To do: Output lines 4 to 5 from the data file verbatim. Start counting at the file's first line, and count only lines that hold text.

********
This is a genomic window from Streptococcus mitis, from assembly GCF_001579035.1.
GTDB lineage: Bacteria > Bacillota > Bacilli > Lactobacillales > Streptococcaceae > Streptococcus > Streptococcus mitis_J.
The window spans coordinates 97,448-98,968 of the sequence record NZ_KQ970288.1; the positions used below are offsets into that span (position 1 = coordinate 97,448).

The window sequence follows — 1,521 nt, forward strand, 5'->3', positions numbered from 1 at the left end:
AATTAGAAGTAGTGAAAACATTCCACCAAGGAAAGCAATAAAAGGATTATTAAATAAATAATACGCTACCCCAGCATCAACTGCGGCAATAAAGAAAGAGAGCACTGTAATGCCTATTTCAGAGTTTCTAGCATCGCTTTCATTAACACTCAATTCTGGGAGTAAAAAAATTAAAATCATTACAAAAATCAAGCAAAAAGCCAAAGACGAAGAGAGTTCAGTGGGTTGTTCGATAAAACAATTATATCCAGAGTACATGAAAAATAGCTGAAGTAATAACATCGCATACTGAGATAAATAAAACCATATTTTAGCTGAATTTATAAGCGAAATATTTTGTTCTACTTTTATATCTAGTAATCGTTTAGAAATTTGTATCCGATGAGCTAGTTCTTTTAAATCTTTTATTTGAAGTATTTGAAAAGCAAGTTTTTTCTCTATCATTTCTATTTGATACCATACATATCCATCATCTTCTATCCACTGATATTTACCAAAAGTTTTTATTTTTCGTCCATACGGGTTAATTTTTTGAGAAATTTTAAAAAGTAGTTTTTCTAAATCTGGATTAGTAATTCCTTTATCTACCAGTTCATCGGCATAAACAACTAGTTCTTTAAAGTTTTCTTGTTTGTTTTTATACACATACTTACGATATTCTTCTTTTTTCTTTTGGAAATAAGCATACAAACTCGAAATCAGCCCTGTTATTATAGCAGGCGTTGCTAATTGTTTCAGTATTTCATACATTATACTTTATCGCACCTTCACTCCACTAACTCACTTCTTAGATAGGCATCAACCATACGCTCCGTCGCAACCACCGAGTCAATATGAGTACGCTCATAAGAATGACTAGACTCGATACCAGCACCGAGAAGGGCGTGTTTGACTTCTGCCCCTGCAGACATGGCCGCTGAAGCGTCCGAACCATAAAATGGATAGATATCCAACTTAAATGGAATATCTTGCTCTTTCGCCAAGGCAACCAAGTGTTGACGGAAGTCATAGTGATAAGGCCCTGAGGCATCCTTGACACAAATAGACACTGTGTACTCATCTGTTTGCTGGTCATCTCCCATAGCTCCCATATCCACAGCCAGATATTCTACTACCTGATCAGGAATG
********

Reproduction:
The window sequence follows — 1,521 nt, forward strand, 5'->3', positions numbered from 1 at the left end:
AATTAGAAGTAGTGAAAACATTCCACCAAGGAAAGCAATAAAAGGATTATTAAATAAATAATACGCTACCCCAGCATCAACTGCGGCAATAAAGAAAGAGAGCACTGTAATGCCTATTTCAGAGTTTCTAGCATCGCTTTCATTAACACTCAATTCTGGGAGTAAAAAAATTAAAATCATTACAAAAATCAAGCAAAAAGCCAAAGACGAAGAGAGTTCAGTGGGTTGTTCGATAAAACAATTATATCCAGAGTACATGAAAAATAGCTGAAGTAATAACATCGCATACTGAGATAAATAAAACCATATTTTAGCTGAATTTATAAGCGAAATATTTTGTTCTACTTTTATATCTAGTAATCGTTTAGAAATTTGTATCCGATGAGCTAGTTCTTTTAAATCTTTTATTTGAAGTATTTGAAAAGCAAGTTTTTTCTCTATCATTTCTATTTGATACCATACATATCCATCATCTTCTATCCACTGATATTTACCAAAAGTTTTTATTTTTCGTCCATACGGGTTAATTTTTTGAGAAATTTTAAAAAGTAGTTTTTCTAAATCTGGATTAGTAATTCCTTTATCTACCAGTTCATCGGCATAAACAACTAGTTCTTTAAAGTTTTCTTGTTTGTTTTTATACACATACTTACGATATTCTTCTTTTTTCTTTTGGAAATAAGCATACAAACTCGAAATCAGCCCTGTTATTATAGCAGGCGTTGCTAATTGTTTCAGTATTTCATACATTATACTTTATCGCACCTTCACTCCACTAACTCACTTCTTAGATAGGCATCAACCATACGCTCCGTCGCAACCACCGAGTCAATATGAGTACGCTCATAAGAATGACTAGACTCGATACCAGCACCGAGAAGGGCGTGTTTGACTTCTGCCCCTGCAGACATGGCCGCTGAAGCGTCCGAACCATAAAATGGATAGATATCCAACTTAAATGGAATATCTTGCTCTTTCGCCAAGGCAACCAAGTGTTGACGGAAGTCATAGTGATAAGGCCCTGAGGCATCCTTGACACAAATAGACACTGTGTACTCATCTGTTTGCTGGTCATCTCCCATAGCTCCCATATCCACAGCCAGATATTCTACTACCTGATCAGGAATG